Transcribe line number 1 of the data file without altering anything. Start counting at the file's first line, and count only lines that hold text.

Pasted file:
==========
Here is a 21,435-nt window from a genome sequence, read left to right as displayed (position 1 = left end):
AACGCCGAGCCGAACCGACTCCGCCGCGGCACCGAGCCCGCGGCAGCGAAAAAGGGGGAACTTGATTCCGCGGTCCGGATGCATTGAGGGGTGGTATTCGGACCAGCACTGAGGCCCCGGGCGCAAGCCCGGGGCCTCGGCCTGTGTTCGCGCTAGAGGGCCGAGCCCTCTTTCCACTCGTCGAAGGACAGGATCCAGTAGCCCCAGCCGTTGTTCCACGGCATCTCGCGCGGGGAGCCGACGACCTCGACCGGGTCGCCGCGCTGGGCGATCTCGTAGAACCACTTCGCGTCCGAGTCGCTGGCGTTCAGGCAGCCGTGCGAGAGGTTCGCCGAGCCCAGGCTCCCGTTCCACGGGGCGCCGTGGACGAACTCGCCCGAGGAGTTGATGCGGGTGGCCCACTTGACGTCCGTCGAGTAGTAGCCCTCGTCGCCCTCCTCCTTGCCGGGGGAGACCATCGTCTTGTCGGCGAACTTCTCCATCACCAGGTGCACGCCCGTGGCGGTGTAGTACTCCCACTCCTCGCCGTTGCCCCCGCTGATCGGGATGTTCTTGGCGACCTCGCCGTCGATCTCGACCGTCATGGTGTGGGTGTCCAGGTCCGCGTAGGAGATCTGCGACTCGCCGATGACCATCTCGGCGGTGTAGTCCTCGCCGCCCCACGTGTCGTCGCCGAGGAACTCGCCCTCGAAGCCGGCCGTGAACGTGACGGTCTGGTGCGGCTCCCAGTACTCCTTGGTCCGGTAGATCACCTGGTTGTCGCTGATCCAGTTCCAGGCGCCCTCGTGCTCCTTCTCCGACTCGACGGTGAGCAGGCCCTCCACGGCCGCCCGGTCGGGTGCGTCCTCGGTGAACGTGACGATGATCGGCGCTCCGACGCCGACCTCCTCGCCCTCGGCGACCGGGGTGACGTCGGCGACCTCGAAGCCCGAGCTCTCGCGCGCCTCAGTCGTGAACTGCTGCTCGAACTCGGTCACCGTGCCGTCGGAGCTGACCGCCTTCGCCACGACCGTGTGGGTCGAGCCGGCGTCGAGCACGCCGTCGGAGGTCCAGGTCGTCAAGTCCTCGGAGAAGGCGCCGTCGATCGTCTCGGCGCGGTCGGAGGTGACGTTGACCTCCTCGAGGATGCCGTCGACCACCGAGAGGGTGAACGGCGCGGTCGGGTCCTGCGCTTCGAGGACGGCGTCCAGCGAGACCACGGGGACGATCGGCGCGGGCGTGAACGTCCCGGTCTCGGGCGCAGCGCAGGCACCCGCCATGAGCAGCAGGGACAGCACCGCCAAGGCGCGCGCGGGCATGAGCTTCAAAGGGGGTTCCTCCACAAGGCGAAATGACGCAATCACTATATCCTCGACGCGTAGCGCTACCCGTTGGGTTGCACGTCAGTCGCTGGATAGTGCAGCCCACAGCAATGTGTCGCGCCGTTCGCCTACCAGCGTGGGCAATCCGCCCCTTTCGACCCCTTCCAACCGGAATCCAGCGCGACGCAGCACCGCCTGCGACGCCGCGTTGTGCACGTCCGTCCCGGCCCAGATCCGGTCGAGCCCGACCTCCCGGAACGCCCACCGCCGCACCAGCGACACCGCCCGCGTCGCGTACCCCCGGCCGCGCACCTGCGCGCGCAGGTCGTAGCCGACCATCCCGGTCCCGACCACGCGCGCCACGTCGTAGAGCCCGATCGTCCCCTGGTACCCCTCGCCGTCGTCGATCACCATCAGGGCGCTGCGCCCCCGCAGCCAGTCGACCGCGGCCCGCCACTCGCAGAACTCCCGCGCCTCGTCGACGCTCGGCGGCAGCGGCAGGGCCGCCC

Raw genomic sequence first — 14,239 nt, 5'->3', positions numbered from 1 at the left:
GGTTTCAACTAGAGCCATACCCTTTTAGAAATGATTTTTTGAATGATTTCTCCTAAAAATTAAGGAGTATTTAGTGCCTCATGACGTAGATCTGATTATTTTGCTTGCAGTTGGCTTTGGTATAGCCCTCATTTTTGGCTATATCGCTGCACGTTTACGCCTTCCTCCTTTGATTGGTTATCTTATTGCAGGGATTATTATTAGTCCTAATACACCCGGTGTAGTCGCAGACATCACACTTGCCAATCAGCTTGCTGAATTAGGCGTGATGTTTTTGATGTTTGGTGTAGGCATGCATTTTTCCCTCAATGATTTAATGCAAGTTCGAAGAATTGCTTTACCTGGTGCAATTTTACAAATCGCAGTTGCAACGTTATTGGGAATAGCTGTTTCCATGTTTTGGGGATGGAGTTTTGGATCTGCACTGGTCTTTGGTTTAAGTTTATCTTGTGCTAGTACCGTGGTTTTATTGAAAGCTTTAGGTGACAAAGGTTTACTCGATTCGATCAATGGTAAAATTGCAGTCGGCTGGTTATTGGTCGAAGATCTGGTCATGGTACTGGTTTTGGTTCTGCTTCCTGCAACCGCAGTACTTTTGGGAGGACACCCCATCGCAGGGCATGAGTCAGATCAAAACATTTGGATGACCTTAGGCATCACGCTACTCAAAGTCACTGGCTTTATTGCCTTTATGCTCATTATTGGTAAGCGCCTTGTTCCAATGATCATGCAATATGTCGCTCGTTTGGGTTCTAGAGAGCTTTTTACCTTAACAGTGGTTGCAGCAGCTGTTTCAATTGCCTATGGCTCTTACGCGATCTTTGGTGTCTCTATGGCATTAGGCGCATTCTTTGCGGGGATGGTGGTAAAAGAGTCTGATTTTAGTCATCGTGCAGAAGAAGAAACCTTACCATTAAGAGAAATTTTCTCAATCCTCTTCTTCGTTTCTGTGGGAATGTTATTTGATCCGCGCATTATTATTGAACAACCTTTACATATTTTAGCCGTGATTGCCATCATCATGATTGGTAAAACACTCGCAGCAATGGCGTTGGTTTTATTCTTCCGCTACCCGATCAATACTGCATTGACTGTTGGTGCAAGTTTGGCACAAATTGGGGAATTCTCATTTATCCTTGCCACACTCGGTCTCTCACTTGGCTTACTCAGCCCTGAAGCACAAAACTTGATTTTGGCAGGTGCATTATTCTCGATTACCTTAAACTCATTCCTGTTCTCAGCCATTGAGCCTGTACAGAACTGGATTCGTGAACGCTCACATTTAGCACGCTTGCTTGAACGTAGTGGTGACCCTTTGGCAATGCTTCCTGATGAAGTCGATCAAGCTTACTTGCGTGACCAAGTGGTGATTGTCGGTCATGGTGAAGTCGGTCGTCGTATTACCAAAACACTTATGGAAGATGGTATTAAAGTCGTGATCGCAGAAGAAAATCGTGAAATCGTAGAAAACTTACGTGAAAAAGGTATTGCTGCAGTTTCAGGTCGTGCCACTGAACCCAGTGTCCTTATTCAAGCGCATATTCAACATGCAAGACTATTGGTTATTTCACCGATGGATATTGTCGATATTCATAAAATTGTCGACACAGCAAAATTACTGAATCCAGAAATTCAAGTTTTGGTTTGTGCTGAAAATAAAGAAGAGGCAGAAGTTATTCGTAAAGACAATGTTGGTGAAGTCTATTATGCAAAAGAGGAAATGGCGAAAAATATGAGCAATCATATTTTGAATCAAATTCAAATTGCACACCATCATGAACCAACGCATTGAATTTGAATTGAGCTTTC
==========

Here is a 21,435-nt window from a genome sequence, read left to right as displayed (position 1 = left end):